DIY Pilgrimage Travelers
The Muslim pilgrimage travel business will also continue to face disruption from do-it-yourself travelers. Umrah, the lesser pilgrimage made by Muslims to Mecca at any time of the year, and the Hajj, the greater pilgrimage made by Muslims to Mecca at the last month of the year and one of the 5 Pillars of Islam, have travel agencies scrambling to cater to Muslim needs.
These agencies are increasingly threatened by do-it-yourself travelers: The Umrah visa process, for example, will be streamlined through internet applications, providing access to virtually all Muslims, cutting out the need for specialized tour operators who formerly often obtained these visas.
Through Virtual Reality (VR) or phone and web apps, Muslim travelers will also be able to familiarize themselves with Umrah rites and rituals, no longer needing to rely on hired guides and tour groups.
Rising Non-OIC Destinations
Non-OIC markets such as South Africa, Japan, and Taiwan are also increasingly offering Halal-friendly tourist options. These countries are investing in national campaigns and resources that attract young Muslim travelers who are spontaneous and adventurous. These “Instant Noodle Trips” can be booked at short notice to find rejuvenation and lifestyle inspiration; they are defined by affordability, availability, and convenience.
Adapting Hotel Offerings and Operations
Hotels are finally waking up to Muslim travelers’ needs; in order to stay competitive, they must offer Halal-specific measures. Specifically, a key aspect in Halal tourism is the bridging of differences and the respecting of the common values in the Muslim faith; this includes offering Halal food, access to Ramadan services, privacy, and water-friendly restrooms.
Talent Management and Halal Advisory Services
Talent management systems and human resources will need to ramp up and deploy training for employees to effectively understand and address the needs of Muslim travelers.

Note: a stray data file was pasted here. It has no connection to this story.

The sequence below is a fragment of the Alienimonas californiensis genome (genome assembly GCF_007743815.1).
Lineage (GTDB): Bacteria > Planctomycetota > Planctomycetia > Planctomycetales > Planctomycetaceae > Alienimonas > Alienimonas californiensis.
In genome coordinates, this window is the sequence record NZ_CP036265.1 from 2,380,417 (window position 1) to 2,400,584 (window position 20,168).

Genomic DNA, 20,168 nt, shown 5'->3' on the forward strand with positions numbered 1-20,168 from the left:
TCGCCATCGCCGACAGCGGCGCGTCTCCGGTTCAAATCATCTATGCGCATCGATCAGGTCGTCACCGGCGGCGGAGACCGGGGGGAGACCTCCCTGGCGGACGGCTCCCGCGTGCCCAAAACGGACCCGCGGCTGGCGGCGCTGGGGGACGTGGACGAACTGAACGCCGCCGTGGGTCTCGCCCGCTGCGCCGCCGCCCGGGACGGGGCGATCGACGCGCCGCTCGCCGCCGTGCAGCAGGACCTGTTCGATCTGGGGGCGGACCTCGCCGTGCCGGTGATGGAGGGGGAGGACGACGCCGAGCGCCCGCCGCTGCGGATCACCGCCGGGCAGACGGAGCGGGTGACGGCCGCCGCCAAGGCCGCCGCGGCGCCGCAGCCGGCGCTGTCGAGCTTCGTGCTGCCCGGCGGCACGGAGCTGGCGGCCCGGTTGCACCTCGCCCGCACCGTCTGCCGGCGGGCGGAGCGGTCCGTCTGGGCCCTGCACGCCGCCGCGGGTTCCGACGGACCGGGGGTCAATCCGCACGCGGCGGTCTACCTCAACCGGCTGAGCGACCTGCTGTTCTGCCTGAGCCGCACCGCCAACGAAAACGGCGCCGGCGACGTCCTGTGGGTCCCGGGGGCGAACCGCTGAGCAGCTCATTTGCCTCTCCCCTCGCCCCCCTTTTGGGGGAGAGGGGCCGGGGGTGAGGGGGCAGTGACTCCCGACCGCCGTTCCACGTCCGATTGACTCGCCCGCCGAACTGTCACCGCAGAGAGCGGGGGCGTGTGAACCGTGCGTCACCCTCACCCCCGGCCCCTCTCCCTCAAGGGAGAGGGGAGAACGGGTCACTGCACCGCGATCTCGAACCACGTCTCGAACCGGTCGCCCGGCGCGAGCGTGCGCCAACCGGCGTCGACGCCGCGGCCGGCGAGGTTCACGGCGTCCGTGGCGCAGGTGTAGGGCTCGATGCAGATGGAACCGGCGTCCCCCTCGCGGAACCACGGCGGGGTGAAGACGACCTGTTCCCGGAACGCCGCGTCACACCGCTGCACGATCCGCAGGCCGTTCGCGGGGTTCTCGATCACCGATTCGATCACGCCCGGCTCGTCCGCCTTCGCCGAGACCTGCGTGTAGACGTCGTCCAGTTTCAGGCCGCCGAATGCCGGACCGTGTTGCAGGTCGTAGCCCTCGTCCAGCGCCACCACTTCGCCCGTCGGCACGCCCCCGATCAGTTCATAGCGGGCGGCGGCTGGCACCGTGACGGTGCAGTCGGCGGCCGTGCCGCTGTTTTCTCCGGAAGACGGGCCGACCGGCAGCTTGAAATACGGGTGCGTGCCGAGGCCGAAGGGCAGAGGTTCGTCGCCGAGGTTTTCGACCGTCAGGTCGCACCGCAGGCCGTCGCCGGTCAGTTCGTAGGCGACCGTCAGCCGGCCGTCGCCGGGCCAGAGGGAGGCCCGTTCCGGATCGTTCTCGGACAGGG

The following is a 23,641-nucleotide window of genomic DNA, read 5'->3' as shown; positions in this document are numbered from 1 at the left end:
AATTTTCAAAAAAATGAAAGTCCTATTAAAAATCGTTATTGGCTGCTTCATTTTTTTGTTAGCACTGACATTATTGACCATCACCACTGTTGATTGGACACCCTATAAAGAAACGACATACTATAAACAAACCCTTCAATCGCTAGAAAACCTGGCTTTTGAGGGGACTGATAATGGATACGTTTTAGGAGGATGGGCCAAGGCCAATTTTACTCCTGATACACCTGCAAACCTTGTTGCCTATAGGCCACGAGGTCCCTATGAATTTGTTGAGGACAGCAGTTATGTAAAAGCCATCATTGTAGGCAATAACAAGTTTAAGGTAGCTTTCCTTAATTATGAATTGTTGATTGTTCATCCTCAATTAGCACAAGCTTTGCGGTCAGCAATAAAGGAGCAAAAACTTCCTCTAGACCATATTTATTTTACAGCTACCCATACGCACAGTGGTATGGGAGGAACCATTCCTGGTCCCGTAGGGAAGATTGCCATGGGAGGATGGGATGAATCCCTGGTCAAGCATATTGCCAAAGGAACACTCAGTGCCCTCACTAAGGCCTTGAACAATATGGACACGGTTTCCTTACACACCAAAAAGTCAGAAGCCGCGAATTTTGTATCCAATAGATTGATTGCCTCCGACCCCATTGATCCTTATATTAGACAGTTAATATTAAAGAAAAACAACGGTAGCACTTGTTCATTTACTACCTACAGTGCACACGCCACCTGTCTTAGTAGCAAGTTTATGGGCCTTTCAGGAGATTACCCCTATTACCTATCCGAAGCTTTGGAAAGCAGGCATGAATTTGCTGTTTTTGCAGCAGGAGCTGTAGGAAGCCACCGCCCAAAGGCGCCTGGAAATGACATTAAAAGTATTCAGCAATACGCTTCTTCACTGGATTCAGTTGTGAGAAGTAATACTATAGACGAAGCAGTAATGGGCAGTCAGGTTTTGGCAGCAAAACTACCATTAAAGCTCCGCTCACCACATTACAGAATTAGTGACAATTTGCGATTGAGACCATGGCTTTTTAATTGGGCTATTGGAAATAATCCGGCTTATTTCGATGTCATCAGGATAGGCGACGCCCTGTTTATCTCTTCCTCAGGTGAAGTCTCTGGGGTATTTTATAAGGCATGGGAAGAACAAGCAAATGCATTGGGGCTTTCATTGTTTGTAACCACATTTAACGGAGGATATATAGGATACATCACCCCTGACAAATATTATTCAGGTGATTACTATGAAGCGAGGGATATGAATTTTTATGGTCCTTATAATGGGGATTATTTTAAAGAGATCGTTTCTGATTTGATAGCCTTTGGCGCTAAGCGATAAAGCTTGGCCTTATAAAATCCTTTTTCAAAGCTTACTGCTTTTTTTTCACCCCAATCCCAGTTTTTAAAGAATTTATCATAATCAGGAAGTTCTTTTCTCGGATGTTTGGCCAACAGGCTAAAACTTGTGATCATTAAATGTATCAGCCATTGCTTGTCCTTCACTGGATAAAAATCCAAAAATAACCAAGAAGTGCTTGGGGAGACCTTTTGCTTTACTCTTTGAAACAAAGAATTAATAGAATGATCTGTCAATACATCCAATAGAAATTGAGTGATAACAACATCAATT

Halal Advisory services in the hospitality business will continue to rise to prominence as more destinations look to differentiate themselves. This would include areas such as strategic development and business plans to allow greater access to the Muslim travel market.
How to Introduce Halal Tourism
Launching Halal Tourism in a new place boils down tofour elements: access, communication, the environment, and services. Taking a closer look, access includes easy-to-follow visa requirements. Communication includes outreach and digital communication. Environment pertains to physical safety and faith restrictions. Services include the core needs of Halal food and prayer facilities.
It may appear easy in practice, but a closer look reveals the challenges tied to implementing compliance. Some of these factors include, for example, the lack of a uniformity in the system dedicated to the Halal certification process, the lack of financial investment from external parties, on-going gender issues, and the misunderstandings of Halal practices by non-Muslim guests.
Social, technological, and environmental impacts will remain driving forces of Halal trends moving forward. By offering user-friendly resources and tailor-made goods and services, hospitality institutions can capture a part of the expected 300 billion USD in Muslim travel expenditure and 180 billion USD spent on Muslim online travel purchases (just in 2020 alone).